Published online Jul 14, 2016. doi: 10.3748/wjg.v22.i26.5909
Peer-review started: February 13, 2016
First decision: March 21, 2016
Revised: March 23, 2016
Accepted: April 7, 2016
Article in press: April 7, 2016
Published online: July 14, 2016
Endoscopic papillary balloon dilatation (EPBD) is useful for decreasing early complications of endoscopic retrograde cholangio-pancreatography (ERCP), including bleeding, biliary infection, and perforation, but it is generally avoided in Western countries because of a relatively high reported incidence of post-ERCP pancreatitis (PEP). However, as the efficacy of endoscopic papillary large-balloon dilatation (EPLBD) becomes widely recognized, EPBD is attracting attention. Here we investigate whether EPBD is truly a risk factor for PEP, and seek safer and more effective EPBD procedures by reviewing past studies. We reviewed thirteen randomised control trials comparing EPBD and endoscopic sphincterotomy (EST) and ten studies comparing direct EPLBD and EST. Three randomized controlled trials of EPBD showed significantly higher incidence of PEP than EST, but no study of EPLBD did. Careful analysis of these studies suggested that longer and higher-pressure inflation of balloons might decrease PEP incidence. The paradoxical result that EPBD with small-calibre balloons increases PEP incidence while EPLBD does not may be due to insufficient papillary dilatation in the former. Insufficient dilatation could cause the high incidence of PEP through the use of mechanical lithotripsy and stress on the papilla at the time of stone removal. Sufficient dilation of the papilla may be useful in preventing PEP.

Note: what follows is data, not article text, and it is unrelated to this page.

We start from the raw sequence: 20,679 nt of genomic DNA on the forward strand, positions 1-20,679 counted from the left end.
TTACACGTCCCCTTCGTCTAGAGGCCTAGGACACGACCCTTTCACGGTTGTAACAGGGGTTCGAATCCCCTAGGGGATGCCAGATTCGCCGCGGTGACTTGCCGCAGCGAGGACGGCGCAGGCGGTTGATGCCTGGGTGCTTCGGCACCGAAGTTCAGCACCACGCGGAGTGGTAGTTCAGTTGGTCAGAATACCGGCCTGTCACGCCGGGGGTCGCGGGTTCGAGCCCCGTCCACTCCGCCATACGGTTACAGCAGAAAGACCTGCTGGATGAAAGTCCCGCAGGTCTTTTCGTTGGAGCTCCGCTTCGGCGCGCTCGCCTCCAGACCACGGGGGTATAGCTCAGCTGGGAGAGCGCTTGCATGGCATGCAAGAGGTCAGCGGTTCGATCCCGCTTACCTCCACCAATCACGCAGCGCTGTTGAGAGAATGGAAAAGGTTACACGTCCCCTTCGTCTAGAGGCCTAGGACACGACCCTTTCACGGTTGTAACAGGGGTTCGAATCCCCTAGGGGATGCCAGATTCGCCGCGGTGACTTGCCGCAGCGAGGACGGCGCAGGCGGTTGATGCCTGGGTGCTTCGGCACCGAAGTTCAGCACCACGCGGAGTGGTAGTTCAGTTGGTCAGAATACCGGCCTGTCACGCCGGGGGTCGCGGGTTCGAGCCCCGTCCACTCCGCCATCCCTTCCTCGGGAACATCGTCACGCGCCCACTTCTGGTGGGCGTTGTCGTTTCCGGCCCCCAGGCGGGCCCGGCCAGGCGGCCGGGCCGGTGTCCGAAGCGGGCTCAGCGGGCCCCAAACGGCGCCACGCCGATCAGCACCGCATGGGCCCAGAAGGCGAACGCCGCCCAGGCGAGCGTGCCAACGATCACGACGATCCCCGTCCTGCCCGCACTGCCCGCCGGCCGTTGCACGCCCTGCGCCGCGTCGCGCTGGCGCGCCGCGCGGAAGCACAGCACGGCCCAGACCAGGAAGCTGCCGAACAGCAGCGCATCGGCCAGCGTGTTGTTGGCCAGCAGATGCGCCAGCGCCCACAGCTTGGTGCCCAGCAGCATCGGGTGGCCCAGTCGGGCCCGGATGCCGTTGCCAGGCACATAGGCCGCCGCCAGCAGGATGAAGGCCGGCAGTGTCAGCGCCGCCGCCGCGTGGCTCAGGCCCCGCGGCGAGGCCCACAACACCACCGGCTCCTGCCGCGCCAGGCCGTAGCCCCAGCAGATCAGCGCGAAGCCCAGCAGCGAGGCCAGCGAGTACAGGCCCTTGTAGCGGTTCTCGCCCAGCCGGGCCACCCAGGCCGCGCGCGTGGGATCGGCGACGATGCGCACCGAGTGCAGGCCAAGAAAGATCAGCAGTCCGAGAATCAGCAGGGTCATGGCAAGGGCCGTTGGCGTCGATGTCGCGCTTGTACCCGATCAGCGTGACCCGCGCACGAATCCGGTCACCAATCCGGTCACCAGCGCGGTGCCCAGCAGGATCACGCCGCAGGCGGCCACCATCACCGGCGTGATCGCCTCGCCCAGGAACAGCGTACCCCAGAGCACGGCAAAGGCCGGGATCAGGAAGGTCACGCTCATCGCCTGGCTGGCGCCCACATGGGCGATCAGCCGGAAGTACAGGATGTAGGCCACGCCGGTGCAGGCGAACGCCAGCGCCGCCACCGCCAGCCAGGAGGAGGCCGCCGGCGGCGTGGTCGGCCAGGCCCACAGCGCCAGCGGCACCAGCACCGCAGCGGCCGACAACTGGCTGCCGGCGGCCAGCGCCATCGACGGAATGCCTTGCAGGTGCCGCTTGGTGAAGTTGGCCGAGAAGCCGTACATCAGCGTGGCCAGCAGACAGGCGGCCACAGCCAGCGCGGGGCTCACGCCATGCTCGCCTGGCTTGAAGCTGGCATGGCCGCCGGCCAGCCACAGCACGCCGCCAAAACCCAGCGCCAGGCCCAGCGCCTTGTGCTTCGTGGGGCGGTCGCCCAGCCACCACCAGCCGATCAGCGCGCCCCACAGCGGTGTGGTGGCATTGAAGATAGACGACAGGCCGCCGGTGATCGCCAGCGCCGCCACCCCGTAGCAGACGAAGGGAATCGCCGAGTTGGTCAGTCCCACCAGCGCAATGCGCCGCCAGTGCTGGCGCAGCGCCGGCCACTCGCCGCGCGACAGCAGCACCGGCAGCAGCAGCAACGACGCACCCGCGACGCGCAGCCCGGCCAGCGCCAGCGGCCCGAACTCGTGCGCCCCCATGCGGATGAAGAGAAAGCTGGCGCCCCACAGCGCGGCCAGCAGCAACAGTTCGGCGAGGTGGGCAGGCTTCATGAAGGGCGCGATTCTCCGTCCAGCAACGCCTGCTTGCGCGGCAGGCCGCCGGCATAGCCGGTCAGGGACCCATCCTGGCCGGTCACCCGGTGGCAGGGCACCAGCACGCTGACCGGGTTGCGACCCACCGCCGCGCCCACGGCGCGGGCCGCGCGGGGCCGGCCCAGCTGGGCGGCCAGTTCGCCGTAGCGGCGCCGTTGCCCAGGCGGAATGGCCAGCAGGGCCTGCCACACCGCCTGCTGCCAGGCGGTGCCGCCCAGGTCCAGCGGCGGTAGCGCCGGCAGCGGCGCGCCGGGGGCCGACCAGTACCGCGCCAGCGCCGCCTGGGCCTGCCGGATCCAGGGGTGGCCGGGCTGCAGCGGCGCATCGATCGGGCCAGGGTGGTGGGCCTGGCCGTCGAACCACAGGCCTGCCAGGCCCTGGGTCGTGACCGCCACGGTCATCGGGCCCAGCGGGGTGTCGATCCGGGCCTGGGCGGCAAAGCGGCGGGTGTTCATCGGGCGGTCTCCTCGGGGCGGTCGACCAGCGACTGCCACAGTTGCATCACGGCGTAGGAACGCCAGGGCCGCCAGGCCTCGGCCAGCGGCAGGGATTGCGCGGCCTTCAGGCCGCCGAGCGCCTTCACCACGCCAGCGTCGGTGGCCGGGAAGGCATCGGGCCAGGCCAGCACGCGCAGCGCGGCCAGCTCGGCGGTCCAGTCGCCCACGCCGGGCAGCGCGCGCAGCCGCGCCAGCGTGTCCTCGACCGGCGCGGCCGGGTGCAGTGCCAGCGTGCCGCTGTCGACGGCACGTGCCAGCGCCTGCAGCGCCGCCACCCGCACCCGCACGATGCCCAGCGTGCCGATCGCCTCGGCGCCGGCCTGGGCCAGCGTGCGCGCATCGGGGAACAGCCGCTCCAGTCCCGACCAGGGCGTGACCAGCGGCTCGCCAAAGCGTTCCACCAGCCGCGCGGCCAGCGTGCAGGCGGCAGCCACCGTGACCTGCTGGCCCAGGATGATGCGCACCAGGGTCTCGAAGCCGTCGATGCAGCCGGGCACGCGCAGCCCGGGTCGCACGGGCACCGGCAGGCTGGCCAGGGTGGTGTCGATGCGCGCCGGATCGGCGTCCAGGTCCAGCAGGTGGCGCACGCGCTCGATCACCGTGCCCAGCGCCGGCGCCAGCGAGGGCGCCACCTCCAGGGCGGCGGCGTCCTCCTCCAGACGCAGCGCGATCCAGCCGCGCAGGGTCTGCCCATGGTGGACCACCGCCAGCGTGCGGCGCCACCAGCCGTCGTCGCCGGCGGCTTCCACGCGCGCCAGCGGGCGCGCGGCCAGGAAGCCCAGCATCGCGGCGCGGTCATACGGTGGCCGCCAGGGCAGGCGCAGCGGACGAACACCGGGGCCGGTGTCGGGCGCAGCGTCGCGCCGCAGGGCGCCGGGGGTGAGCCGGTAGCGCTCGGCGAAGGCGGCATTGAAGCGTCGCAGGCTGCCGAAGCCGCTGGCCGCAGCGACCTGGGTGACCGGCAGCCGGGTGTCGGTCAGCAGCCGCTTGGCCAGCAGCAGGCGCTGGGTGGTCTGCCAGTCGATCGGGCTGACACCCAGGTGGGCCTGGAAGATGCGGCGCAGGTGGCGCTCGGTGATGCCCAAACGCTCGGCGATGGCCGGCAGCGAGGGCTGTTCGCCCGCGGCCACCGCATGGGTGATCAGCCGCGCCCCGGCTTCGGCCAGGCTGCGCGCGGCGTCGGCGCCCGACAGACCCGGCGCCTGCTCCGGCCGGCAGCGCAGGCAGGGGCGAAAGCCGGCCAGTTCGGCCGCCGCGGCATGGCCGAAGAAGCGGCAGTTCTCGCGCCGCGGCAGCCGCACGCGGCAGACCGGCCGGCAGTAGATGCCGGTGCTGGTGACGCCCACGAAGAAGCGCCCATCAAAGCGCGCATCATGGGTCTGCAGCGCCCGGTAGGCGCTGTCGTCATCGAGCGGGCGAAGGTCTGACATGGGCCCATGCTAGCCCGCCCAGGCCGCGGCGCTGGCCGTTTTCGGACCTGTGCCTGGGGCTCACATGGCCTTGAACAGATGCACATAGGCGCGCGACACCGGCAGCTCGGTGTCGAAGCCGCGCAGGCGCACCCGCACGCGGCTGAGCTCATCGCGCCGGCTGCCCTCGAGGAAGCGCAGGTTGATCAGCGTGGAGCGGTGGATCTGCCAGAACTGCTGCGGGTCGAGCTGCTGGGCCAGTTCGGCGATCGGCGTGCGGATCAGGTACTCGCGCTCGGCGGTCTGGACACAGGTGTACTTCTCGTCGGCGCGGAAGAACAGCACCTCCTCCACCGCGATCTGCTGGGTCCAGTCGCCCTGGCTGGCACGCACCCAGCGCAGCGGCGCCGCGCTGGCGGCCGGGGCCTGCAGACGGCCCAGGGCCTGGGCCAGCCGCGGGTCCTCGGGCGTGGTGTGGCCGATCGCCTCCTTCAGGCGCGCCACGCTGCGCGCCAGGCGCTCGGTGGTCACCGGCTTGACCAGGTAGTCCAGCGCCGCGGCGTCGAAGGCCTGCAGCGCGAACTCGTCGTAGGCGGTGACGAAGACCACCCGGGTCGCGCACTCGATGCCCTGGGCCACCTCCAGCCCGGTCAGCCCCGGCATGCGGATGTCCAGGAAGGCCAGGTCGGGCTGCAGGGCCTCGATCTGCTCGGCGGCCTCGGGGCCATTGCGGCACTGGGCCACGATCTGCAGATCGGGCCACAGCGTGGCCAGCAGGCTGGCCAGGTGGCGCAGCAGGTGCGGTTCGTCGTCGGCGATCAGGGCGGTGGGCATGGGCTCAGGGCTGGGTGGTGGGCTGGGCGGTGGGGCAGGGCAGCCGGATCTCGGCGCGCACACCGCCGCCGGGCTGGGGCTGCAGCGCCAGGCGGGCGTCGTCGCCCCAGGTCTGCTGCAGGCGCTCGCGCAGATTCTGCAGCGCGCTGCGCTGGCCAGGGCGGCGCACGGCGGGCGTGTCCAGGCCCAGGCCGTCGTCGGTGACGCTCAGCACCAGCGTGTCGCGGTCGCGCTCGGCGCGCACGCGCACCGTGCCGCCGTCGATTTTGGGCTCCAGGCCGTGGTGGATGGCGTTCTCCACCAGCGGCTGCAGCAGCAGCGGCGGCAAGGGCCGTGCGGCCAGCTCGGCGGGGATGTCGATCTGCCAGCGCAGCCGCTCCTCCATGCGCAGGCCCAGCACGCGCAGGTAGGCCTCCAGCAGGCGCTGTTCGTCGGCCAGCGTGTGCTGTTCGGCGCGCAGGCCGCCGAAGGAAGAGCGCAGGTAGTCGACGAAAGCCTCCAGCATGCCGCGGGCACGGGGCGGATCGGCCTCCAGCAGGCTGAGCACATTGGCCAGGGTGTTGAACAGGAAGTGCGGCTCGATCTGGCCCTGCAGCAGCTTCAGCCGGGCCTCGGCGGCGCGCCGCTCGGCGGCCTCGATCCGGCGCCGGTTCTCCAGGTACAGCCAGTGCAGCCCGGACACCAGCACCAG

Core tip: Some recent studies suggest that Endoscopic papillary balloon dilatation (EPBD) itself does not increase post-endoscopic retrograde cholangio-pancreatography (ERCP) pancreatitis (PEP) incidence. Theoretically, endoscopic papillary large-balloon dilatation (EPLBD) can damage the papilla more than EPBD does, but even direct EPLBD without preceding sphincterotomy does not increase PEP rate. An explanation for this paradox is that procedures following EPBD, but not EPBD itself, induce PEP. Since the EPBD stress is limited around the papilla, a prophylactic pancreatic stent could protect against the damage related to EPBD. EPBD has many advantages that endoscopic sphincterotomy does not. Therefore, it is time to re-evaluate the risks and efficacy of EPBD, and to utilize it suitably instead of shelving it.